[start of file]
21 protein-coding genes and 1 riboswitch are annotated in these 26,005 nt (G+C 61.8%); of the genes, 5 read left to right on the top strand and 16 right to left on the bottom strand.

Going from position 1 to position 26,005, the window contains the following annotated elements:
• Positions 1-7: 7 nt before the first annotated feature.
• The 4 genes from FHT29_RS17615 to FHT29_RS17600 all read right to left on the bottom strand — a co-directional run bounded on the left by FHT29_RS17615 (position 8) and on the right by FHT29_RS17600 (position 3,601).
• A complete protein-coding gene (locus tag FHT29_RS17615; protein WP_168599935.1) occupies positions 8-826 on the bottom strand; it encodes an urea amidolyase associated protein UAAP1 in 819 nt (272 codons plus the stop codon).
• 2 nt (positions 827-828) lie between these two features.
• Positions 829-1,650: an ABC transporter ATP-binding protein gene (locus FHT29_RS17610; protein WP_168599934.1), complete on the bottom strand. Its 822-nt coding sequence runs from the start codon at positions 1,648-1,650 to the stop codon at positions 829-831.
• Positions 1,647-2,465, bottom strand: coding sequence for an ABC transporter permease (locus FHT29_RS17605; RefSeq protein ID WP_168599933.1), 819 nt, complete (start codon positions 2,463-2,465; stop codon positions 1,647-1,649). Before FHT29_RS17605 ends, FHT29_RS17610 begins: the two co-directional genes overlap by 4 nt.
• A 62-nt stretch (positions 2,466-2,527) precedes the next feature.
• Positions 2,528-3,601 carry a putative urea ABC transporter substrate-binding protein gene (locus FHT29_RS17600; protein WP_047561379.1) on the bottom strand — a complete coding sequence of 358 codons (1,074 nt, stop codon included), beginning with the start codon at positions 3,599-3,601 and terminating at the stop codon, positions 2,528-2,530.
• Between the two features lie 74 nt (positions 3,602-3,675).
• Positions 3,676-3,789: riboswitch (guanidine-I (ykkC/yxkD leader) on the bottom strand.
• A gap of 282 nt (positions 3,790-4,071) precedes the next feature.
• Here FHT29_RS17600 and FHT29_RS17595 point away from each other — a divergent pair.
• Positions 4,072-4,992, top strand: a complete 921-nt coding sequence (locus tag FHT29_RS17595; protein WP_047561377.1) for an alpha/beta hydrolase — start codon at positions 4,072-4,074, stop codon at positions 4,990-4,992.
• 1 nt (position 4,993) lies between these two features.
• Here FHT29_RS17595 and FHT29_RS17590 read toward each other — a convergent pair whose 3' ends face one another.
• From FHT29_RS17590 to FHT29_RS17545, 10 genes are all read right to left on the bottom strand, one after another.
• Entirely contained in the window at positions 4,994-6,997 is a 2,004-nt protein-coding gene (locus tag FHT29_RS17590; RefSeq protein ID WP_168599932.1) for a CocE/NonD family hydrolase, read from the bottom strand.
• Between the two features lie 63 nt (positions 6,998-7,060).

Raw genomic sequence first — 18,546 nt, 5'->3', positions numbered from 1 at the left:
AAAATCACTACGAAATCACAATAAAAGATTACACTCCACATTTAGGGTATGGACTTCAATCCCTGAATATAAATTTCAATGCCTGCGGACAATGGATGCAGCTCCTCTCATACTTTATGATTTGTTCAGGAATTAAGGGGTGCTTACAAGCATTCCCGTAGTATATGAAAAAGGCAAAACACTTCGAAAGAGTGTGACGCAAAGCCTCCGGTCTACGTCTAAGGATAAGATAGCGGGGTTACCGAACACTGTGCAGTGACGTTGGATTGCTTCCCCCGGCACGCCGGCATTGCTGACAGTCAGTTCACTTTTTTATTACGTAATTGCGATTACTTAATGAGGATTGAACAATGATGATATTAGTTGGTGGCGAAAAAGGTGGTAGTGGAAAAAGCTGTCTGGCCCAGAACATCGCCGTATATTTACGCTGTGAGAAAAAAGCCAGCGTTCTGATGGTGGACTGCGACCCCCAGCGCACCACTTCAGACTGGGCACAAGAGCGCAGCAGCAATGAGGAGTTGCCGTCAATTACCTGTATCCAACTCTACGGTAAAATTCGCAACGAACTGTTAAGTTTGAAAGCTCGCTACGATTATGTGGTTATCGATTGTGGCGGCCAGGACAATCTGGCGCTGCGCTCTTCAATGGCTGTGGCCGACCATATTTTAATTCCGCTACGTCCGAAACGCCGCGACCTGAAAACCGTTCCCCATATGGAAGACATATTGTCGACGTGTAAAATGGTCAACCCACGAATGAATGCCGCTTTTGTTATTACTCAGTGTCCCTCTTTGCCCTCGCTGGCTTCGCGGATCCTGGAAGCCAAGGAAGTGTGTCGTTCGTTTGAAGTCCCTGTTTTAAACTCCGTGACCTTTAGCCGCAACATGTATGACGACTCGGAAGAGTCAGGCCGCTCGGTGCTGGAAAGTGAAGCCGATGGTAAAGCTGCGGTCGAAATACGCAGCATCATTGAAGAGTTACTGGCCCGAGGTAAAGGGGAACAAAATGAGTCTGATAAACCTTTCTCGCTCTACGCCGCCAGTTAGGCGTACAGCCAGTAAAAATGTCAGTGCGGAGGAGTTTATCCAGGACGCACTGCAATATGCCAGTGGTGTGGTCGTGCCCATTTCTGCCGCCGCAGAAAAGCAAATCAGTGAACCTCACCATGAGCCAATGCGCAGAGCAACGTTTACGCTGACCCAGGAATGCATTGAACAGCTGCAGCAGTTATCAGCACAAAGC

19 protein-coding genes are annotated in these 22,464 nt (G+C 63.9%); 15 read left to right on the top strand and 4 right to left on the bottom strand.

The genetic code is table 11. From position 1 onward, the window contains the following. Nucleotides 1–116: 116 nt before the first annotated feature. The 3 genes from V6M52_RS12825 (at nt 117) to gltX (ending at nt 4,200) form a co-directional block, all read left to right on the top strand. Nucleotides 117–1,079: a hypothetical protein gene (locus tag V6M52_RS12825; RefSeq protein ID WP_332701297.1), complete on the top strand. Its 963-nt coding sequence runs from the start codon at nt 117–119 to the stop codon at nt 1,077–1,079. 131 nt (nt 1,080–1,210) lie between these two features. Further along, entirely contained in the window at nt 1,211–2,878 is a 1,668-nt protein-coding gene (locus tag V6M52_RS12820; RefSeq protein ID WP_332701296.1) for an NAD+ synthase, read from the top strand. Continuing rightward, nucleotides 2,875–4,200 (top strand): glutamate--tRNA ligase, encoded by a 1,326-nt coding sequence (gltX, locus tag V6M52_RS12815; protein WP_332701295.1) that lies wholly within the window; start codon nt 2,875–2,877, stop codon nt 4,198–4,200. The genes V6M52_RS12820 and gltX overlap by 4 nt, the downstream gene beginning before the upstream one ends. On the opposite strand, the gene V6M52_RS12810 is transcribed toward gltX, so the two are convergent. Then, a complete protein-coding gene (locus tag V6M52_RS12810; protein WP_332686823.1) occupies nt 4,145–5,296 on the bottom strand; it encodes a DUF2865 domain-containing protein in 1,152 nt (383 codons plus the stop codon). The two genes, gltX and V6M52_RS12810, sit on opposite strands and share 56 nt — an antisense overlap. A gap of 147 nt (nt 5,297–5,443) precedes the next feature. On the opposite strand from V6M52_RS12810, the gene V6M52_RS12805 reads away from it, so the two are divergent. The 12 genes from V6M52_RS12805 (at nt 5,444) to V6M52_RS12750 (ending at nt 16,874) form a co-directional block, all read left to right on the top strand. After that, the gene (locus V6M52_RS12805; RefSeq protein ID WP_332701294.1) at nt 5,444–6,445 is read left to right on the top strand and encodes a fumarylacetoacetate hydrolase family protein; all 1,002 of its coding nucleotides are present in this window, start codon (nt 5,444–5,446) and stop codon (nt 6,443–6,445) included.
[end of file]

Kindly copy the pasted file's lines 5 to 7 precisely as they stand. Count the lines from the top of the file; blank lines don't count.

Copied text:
• A complete protein-coding gene (locus tag FHT29_RS17615; protein WP_168599935.1) occupies positions 8-826 on the bottom strand; it encodes an urea amidolyase associated protein UAAP1 in 819 nt (272 codons plus the stop codon).
• 2 nt (positions 827-828) lie between these two features.
• Positions 829-1,650: an ABC transporter ATP-binding protein gene (locus FHT29_RS17610; protein WP_168599934.1), complete on the bottom strand. Its 822-nt coding sequence runs from the start codon at positions 1,648-1,650 to the stop codon at positions 829-831.